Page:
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My other car is a Mustang Add to ...

It's been sitting out there for years, waiting. I parked my 1989 Ford Mustang 5.0 in 2000. With 359,594 kilometres on the clock, virtually every component was on the verge of failure.

The issues I knew about: The transmission was about to grenade, the radiator was leaking, it needed brakes and it burned as much oil as gas. I needed a reliable ride for my new job as a travelling trainer in the auto parts business, so rather than spend the money to fix the 'Stang, I bought a new car.

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But I kept the Mustang. Maybe it was replacing a manly muscle car with a piddling economy car - I could always tell my gearhead trainees, "But my other car is a Mustang 5.0." Maybe it was the sentimental value. I had my first kiss in that car. My first fender bender. And it was my late father's pride and joy.

So I negotiated an extra parking spot with my landlord, and began my odyssey with the Mustang that doesn't run.

It hasn't been easy keeping the old car. It occupies the only viable parking spot in our garage. Every winter morning for years, I've braved the cold to brush snow and ice off our daily driver, just because I can't let go of the old heap.

It takes all sorts of gymnastics and creativity to get our bikes in and out of the garage without scratching the Mustang. Only patient shuffling and rearranging allows our road hockey net and three city-mandated garbage cans to co-exist, carefully squeezed between the Mustang and the garage door.

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I often wondered why these daily inconveniences didn't wear down my attachment to the old ride.

It was certainly a fun car when it did run. There's something intoxicating about a V8-powered vehicle, with the off-kilter rumble of a pushrod motor only a few feet in front of you. Intoxicating enough that Ford and Chrysler kept on making them in spite of $1.30 a litre gas. Appealing enough that even GM's bankruptcy wasn't enough to stop the new V8 Camaro.

Yet the fun of driving a V8 (and paying for the gas) doesn't really explain why I've spent 10 years being "just a couple of months away" from commencing a full restoration. I do understand why it's been delayed again and again. A wedding. A house and mortgage. A job in middle management. A baby, then another baby. There are always more important things to spend money and time on.

But why after all these delays can't I just give up and let it go? There's no rational or logical reason to restore this car. It's not rare. Ford sold a ton of Mustangs in the late eighties, and I still see a lot of them on the road today.

While it was a decent car when it came out, there are now any number of better driving cars I could buy for less than what the restoration will cost me. The Mustang has no safety features, not even a single airbag. And after 10 years of not moving, I'm sure the list of components that need to be replaced has doubled in length since the day I first parked it. But in my mind, I've always been mere months away from starting.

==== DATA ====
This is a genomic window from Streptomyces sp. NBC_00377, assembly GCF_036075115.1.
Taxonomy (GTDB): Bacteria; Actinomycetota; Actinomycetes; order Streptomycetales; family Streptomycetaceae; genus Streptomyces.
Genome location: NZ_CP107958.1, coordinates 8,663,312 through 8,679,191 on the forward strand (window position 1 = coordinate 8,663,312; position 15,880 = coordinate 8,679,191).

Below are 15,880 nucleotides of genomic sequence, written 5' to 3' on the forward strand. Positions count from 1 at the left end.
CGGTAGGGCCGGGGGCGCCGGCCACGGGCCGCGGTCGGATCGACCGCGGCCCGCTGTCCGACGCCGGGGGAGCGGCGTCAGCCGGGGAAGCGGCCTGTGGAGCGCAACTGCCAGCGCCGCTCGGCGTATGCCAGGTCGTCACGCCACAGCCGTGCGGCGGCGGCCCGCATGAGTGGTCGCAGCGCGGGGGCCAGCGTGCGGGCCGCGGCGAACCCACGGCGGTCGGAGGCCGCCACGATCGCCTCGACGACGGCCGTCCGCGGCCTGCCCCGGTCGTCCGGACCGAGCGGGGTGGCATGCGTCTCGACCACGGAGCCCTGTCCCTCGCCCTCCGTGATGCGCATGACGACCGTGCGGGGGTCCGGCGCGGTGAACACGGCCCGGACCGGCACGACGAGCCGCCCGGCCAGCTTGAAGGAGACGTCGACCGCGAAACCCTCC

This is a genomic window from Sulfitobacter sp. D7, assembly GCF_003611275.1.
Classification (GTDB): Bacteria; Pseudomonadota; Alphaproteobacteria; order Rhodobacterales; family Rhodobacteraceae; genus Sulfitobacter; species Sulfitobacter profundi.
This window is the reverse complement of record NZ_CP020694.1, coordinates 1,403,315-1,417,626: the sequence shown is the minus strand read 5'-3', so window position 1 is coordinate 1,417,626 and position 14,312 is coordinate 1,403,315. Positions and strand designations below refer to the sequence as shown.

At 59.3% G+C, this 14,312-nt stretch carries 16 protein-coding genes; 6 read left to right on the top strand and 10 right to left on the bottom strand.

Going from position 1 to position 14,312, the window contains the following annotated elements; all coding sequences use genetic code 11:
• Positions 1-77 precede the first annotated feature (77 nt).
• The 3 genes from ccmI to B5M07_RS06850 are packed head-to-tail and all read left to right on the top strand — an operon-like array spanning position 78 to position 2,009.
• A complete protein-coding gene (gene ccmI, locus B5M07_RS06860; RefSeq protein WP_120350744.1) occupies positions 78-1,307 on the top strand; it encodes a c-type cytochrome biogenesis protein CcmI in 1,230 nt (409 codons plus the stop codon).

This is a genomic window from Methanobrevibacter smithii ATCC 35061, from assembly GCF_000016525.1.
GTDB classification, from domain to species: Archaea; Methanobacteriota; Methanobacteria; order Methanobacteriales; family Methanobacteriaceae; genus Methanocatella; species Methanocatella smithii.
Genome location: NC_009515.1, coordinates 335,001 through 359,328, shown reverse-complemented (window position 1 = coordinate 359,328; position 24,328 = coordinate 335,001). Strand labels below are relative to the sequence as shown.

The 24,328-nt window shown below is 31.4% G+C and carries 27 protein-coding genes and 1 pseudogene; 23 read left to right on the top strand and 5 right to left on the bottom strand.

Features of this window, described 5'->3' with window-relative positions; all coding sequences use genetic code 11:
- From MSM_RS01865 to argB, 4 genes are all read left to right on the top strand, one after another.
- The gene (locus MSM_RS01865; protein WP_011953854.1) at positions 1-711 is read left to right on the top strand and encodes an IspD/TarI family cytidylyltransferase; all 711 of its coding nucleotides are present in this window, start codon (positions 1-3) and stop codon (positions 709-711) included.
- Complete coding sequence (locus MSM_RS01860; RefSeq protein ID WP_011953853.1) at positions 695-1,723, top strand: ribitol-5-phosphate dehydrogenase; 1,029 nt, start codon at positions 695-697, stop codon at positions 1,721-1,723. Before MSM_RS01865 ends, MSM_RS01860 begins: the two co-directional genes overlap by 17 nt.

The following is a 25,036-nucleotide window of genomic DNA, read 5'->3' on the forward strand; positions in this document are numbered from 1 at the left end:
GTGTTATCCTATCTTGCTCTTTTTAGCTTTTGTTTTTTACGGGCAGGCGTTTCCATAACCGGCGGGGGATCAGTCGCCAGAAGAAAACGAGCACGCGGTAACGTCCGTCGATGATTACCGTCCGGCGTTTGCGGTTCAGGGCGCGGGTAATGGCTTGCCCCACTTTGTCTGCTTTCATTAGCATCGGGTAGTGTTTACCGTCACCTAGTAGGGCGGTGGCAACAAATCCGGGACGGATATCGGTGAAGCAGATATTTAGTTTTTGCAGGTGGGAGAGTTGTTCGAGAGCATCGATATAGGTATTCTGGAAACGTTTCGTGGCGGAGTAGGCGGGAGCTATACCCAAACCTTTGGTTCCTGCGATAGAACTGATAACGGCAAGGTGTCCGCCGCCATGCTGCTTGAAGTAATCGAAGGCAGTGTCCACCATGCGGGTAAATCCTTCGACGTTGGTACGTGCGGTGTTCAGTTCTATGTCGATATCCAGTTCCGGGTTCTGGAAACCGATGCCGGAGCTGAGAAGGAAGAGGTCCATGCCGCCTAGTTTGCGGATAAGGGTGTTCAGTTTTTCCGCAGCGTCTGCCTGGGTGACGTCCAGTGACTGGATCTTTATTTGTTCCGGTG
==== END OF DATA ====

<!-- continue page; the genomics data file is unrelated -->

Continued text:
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A new motivating force recently surfaced. My five-year-old son began demanding that we fix "McQueen." The Mustang is red, and has a similar silhouette to the main character in the little guy's favourite movie, Cars . The pressure is on now: If I don't get this car on the road again, my son will forever view me as the author of his favourite character's demise.

The cartoon connection motivates my son to get on with it, but his new-found interest has summoned something much deeper in my consciousness. My clearest childhood memories are of my dad teaching me about our cars: how to use a timing light, how to replace spark plugs, how to change the oil - the list could go on and on.

I was so young when he started teaching me, I had to use stools and ladders and chairs to see what was happening under the hood. Dad hated sports, so it's not surprising that most of the quality time we spent together was focused on maintaining and travelling in our family car.

Times have changed. My current car is so complex, I'm almost afraid to lay a wrench on it. I think the vehicle's manufacturer feels the same way, as the motor is hidden under a huge plastic cover with no readily apparent way of removing it.

Still, I can't shake the image of father and son spending long summer evenings in the driveway, tinkering under the dim glow of a trouble light.

And my desire to relive that image as a father has made me realize that keeping the old Mustang was never really about restoring it at all. It was always about some day connecting my son to the grandfather he never knew, and passing on those experiences that I'm so grateful for today.

We won't even try to bring it back to showroom condition. But when my son and I start working together to get it running, I'll know that keeping the car was more than worthwhile.

Greg McMehen lives in Toronto.

Illustration by Peter Mitchell.

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